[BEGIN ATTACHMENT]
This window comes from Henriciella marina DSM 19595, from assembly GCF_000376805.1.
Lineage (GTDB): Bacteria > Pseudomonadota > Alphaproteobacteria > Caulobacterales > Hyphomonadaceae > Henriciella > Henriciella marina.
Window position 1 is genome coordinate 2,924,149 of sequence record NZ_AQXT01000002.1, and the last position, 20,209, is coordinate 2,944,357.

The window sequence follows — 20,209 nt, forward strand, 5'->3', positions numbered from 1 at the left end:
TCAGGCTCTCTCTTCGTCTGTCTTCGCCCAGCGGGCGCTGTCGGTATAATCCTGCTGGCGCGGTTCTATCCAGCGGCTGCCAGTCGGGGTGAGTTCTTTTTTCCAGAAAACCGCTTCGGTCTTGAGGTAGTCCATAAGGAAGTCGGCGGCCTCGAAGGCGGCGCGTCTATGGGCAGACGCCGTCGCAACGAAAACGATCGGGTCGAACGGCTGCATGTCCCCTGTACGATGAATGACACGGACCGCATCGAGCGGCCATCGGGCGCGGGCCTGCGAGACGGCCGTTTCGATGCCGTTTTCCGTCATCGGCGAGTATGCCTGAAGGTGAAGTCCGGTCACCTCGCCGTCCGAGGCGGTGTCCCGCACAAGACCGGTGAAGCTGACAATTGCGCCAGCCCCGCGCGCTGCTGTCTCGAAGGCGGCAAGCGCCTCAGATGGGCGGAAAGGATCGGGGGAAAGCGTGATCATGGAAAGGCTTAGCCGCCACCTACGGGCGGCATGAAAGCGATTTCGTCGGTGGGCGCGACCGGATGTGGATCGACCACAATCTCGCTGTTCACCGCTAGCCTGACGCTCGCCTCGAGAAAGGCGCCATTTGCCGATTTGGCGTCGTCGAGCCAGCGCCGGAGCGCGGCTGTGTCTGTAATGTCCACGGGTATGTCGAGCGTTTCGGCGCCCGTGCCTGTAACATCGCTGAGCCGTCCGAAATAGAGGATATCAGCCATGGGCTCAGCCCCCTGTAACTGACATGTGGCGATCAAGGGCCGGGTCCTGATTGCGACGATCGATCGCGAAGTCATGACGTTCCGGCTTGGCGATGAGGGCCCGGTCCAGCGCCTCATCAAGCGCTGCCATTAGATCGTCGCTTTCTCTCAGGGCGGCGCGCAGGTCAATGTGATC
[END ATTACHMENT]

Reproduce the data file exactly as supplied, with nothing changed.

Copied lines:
This window comes from Henriciella marina DSM 19595, from assembly GCF_000376805.1.
Lineage (GTDB): Bacteria > Pseudomonadota > Alphaproteobacteria > Caulobacterales > Hyphomonadaceae > Henriciella > Henriciella marina.
Window position 1 is genome coordinate 2,924,149 of sequence record NZ_AQXT01000002.1, and the last position, 20,209, is coordinate 2,944,357.

The window sequence follows — 20,209 nt, forward strand, 5'->3', positions numbered from 1 at the left end:
TCAGGCTCTCTCTTCGTCTGTCTTCGCCCAGCGGGCGCTGTCGGTATAATCCTGCTGGCGCGGTTCTATCCAGCGGCTGCCAGTCGGGGTGAGTTCTTTTTTCCAGAAAACCGCTTCGGTCTTGAGGTAGTCCATAAGGAAGTCGGCGGCCTCGAAGGCGGCGCGTCTATGGGCAGACGCCGTCGCAACGAAAACGATCGGGTCGAACGGCTGCATGTCCCCTGTACGATGAATGACACGGACCGCATCGAGCGGCCATCGGGCGCGGGCCTGCGAGACGGCCGTTTCGATGCCGTTTTCCGTCATCGGCGAGTATGCCTGAAGGTGAAGTCCGGTCACCTCGCCGTCCGAGGCGGTGTCCCGCACAAGACCGGTGAAGCTGACAATTGCGCCAGCCCCGCGCGCTGCTGTCTCGAAGGCGGCAAGCGCCTCAGATGGGCGGAAAGGATCGGGGGAAAGCGTGATCATGGAAAGGCTTAGCCGCCACCTACGGGCGGCATGAAAGCGATTTCGTCGGTGGGCGCGACCGGATGTGGATCGACCACAATCTCGCTGTTCACCGCTAGCCTGACGCTCGCCTCGAGAAAGGCGCCATTTGCCGATTTGGCGTCGTCGAGCCAGCGCCGGAGCGCGGCTGTGTCTGTAATGTCCACGGGTATGTCGAGCGTTTCGGCGCCCGTGCCTGTAACATCGCTGAGCCGTCCGAAATAGAGGATATCAGCCATGGGCTCAGCCCCCTGTAACTGACATGTGGCGATCAAGGGCCGGGTCCTGATTGCGACGATCGATCGCGAAGTCATGACGTTCCGGCTTGGCGATGAGGGCCCGGTCCAGCGCCTCATCAAGCGCTGCCATTAGATCGTCGCTTTCTCTCAGGGCGGCGCGCAGGTCAATGTGATC